Marching not to war

"Daddy, what did YOU do in the Great War?", by Savile Lumley (active 1910-50). The propaganda poster was commissioned by the British Parliamentary Recruiting Committee and published in Britain in 1915.

In this centenary year of remembrance for the Great War, there is one group that will be ignored or if remembered at all may be vilified. These were the people who believed that violence could not be justified on any grounds and refused to bear arms and fight.

They took the view that the state can never authorise the taking of human life, however pressing the circumstances. And many of them did so on Christian and religious grounds.

Even though Britain entered the War in 1914, it was two years before an Act was passed allowing the government to conscript all men aged between 18 and 41 years of age.

Until 1916, the government had relied on the Derby scheme, which permitted voluntary registration during times of war. However with so many casualties and too few volunteers, a more robust system was introduced. This Act exempted women from the battlefield. Married men, widowers with children, men serving in the Royal Navy, members of the clergy, and men working in a reserved occupation were also granted exemption.

However for the first time ever, the Act also recognised the rights of Conscientious Objectors (COs) and created a system of judicial tribunals where men could appeal against conscription on the grounds of conscience. Many COs belonged to Christian groups, drawn largely from the ranks of the Quakers, Plymouth Brethren, Jehovah's Witnesses and Christadelphians.

A smaller representation came from the mainstream non-conformist denominations, notably the Baptists and Methodists. It seems however that the established Churches of Scotland, Wales and Ireland supported the War as did the majority of the other denominations.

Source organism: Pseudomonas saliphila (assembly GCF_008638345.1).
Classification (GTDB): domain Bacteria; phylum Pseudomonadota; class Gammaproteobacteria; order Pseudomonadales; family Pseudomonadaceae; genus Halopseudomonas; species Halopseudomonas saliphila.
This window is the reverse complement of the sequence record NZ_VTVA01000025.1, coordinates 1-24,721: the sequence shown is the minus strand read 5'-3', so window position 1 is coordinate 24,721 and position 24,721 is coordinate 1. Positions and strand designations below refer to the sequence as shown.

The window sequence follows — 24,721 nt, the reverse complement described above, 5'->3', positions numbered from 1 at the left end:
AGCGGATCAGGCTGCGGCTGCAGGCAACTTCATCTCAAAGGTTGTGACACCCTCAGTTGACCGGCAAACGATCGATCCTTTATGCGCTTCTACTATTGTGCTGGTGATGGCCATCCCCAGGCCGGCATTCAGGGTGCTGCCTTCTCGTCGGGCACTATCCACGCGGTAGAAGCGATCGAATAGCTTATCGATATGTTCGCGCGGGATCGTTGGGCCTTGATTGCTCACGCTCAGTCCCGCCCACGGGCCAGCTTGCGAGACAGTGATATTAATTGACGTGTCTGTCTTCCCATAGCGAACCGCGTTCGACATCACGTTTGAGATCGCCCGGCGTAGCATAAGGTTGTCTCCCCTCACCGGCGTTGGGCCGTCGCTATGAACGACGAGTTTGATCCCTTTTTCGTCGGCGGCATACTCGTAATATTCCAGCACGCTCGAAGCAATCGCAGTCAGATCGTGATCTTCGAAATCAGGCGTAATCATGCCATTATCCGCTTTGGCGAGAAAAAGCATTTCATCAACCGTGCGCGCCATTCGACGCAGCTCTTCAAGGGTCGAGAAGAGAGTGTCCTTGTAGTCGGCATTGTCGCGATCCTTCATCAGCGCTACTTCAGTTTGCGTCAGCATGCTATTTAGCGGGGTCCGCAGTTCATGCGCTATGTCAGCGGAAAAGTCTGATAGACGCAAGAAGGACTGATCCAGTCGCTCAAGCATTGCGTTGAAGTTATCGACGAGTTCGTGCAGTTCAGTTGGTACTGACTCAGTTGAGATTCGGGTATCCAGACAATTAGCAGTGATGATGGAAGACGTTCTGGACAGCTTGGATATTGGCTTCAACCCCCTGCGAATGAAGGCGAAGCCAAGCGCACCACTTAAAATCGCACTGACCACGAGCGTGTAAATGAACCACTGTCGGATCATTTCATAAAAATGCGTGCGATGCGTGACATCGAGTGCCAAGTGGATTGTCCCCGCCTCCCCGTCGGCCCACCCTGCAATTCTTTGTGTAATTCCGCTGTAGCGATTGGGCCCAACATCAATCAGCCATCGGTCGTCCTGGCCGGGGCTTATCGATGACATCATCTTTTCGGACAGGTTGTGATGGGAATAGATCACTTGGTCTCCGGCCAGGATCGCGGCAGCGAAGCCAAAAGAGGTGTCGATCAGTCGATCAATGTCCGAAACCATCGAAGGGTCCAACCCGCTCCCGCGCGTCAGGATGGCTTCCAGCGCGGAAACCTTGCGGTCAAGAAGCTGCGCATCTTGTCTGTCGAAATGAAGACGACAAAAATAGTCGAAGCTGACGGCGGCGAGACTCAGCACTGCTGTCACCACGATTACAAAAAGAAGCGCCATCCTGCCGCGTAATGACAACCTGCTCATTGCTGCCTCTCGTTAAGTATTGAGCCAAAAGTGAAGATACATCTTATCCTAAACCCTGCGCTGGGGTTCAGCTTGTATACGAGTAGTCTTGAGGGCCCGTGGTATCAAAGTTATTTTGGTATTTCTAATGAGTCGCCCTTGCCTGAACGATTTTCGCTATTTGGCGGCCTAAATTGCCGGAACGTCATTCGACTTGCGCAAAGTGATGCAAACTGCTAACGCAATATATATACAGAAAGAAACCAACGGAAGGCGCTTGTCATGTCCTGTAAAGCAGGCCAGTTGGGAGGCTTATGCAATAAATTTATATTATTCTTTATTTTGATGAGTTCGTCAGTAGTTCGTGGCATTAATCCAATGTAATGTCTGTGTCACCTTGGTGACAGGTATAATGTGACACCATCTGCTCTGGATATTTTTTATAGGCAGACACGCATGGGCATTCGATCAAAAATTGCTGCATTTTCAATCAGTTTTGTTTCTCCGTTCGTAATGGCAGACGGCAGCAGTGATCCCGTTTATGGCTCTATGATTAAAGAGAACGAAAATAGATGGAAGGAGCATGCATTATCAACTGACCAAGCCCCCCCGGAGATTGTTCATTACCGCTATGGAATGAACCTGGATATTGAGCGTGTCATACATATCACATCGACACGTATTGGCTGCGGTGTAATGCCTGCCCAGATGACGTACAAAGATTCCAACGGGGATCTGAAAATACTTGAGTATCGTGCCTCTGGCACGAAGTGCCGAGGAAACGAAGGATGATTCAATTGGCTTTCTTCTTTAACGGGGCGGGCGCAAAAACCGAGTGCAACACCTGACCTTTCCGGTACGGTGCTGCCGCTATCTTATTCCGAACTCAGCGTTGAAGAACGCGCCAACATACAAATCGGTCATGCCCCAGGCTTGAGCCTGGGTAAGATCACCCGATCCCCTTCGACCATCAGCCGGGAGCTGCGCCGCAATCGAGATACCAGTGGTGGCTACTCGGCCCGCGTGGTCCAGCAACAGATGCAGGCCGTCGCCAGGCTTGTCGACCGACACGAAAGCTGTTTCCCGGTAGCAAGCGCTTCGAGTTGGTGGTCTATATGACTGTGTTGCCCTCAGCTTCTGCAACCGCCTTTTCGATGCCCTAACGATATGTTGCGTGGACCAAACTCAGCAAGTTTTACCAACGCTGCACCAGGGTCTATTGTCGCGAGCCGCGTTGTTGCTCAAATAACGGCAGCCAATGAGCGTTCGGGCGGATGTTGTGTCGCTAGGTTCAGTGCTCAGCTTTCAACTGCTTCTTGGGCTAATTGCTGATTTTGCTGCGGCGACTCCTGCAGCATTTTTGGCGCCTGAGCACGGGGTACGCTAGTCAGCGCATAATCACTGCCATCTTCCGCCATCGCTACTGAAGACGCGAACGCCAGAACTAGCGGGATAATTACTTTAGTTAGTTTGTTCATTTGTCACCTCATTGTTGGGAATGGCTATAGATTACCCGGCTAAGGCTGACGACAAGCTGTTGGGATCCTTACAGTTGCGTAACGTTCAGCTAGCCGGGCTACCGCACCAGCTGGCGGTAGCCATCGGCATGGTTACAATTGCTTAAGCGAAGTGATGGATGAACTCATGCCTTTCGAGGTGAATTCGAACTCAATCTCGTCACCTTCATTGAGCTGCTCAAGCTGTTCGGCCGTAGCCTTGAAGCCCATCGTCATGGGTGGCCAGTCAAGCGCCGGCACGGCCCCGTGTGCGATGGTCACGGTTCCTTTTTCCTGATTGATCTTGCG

Britain was virtually alone in recognising the rights of COs and this clause was seen as a major coup for the No Conscription Fellowship and the Fellowship of Reconciliation. The latter was a Christian ecumenical movement which had long campaigned for such recognition.

The Fellowship of Reconciliation arose out of a friendship between a German Lutheran and English Quaker. Friedrich Siegmund-Schultz and Henry Theodore Hodgkin met at an ecumenical conference in Switzerland that was disrupted by the onset of war.

Before leaving they pledged to do all they could to work towards peace even in times of conflict. Siegmund-Schultz is reported to have said to Hodgkin: "Whatever happens, nothing is changed between us. We are one in Christ and can never be at war."

Hodgkin returned to Britain and the remainder of 1914 was spent campaigning for the rights of men who refused to bear arms on religious and moral grounds. This culminated in a conference in Cambridge in December that year which led to the founding of the Fellowship of Reconciliation.

The conference made a series of five declarations based on the incompatibility of war with the love of God. The third declaration gave the basis of conscientious objection: "That, therefore as Christians, we are forbidden to wage war, and that our loyalty to our country, to humanity, to the Church universal, and to Jesus Christ, our Lord and Master, calls us instead to a life of service for the enthronement of Love in personal, social, commercial and national life."

By the end of the war nearly 17,000 men had registered as COs. Although successful in their legal appeals, this was a despised group. Over 745,000 men fell on foreign fields and pacifists were regarded as traitors by many and they and their families suffered verbal and sometimes physical abuse during and after the war.

But they stood their ground, refusing to be taken in by the government's relentlessly jingoistic propaganda. And on the basis that the Kingdom of God cannot be drafted to fight for the kingdom of this world, they turned the other cheek. What would you do?

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